Back then, the dollar index had peaked at its secular high in Q1 1985, and declined for nearly 3 years until directly after the stock market crash in December 1987. Following the crash, the dollar traded higher for much of the next 2 years with the equity markets.
Today, the dollar has trended inverse to that period, with the large leg higher occurring in the back half of 2014 as oil and yields broke down. Looking back a bit further, the dollar bottomed out in April 2011, which closely corresponded with outperformance by US equities since then and a leading proxy to short-term yields.
Although the economic data over the past year has markedly improved, the markets characteristically jumped ahead of the hard economic data, with sentiment surveys remaining at or near multi-year highs - while realized figures on retail sales, housing, and construction and manufacturing have been considerably less exemplary (See NY Fed vs. Atlanta Fed and Here). Our read of the intermarket tea leaves suggests that the continued weakness in the US dollar this year and the most recent collapse in the more speculative macro corners of the markets (like oil), more likely points towards a disappointing resolution between the hard and soft economic data series, lower nominal and real yields and a likely exhaustion of the broad-based reflationary move. Moreover, using the retracement decline in long-term Treasuries into the fall of 1987 as a guide towards where they found support with the breakdown in equities, long-term Treasuries have already met a similar retracement pattern directly beneath the previous highs from 2012.
Connecting the dots even further, the overhead resistance in longer-term yields - extending from the pre-crash 1987 highs, has to-date managed to provide resistance for the current move. That said - and as we've commented on in earlier notes (see Here), unlike Gross and Gundlach's respective KISS approaches, we're less inclined to give technical secular criteria to a bear market in bonds today, primarily due to our bearings within the trough of the long-term yield cycle, which inevitably will break the overhead trend line resistance as the range is further extended laterally.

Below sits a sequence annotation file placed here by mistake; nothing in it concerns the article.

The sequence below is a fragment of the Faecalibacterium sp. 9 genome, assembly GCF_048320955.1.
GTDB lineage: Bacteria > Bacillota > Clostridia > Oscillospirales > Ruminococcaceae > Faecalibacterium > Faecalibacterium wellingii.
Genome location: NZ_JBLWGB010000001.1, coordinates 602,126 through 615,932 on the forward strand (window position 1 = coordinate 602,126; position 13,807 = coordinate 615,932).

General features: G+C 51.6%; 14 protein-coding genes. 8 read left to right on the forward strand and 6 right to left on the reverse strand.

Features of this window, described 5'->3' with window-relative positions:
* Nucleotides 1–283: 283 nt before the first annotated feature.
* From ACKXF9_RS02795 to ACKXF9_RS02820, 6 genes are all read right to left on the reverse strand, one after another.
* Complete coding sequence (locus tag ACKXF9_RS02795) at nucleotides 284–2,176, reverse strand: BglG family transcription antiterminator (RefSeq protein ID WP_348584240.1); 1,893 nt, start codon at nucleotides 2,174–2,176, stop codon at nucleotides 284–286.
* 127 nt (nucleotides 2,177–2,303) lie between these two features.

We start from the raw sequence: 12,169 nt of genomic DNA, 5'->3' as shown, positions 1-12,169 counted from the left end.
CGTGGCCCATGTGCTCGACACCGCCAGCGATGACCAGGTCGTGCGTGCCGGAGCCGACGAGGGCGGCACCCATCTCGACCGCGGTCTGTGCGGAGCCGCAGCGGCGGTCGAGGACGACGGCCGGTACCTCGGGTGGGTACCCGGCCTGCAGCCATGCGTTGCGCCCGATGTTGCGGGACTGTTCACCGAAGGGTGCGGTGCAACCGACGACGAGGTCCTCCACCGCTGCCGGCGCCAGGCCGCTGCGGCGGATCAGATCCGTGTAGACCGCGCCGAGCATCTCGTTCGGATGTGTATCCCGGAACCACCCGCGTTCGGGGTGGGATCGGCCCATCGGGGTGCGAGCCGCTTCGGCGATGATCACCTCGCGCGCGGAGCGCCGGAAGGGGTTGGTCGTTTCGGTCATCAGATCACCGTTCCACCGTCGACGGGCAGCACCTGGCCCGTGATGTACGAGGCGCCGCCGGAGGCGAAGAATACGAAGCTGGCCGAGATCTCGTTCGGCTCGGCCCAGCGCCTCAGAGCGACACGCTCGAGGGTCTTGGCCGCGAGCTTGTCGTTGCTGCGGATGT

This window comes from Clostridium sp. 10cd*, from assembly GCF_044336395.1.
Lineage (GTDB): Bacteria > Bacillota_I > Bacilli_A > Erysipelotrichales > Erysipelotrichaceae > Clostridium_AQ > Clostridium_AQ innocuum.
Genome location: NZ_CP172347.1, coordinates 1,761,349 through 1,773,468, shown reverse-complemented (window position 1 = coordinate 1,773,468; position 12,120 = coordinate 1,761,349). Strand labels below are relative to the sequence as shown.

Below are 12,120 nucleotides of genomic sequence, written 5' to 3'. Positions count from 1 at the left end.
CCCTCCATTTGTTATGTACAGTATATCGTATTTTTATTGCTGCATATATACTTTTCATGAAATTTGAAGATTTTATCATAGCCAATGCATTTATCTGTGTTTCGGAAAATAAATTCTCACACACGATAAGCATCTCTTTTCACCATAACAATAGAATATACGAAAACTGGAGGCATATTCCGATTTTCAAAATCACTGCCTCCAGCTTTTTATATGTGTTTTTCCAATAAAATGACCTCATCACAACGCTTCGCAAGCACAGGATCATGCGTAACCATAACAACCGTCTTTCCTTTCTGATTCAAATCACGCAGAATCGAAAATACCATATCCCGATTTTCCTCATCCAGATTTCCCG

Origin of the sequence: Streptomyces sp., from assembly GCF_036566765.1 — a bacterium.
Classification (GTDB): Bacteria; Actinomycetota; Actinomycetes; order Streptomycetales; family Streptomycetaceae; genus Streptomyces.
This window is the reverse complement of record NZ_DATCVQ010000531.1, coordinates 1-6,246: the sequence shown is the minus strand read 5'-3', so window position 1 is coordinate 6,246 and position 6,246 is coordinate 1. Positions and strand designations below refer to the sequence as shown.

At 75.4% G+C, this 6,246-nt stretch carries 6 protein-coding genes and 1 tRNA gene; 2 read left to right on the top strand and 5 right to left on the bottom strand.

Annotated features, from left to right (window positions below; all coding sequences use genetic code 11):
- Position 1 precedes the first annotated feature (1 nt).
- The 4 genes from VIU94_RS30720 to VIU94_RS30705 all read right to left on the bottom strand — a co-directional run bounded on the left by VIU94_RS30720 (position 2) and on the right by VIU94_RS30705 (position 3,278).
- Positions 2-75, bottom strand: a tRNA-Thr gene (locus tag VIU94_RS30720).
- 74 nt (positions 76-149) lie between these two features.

Consequently, should Treasuries follow the structure of the 1987 A-B-C decline, the final leg lower could cause yields to briefly break above the trend line resistance extending from the '87 high. Taking into account that market positioning in long-term Treasuries remains historically crowded on the short side, while highly reversionary economic sentiment measures persists near multi-year highs - we wouldn't recommend a speculative position today and still prefer to be short US equities over the intermediate term.
Although we firmly do not expect equities to crash along commensurate lines with 1987 and only use comparative charts for possible touchstones with current momentum, the structure and relative strength signatures of the last moves have correlated, albeit faster and stronger in 1987.
After starting the week nearly 0.5 percent lower, the US dollar index currently resides on trend line support extending from the July 2014 breakout. Should the index follow the leading breakdown pattern in bonds, we would estimate that the dollar will have a shallow bounce next week, before breaking below trend line support sometime in April.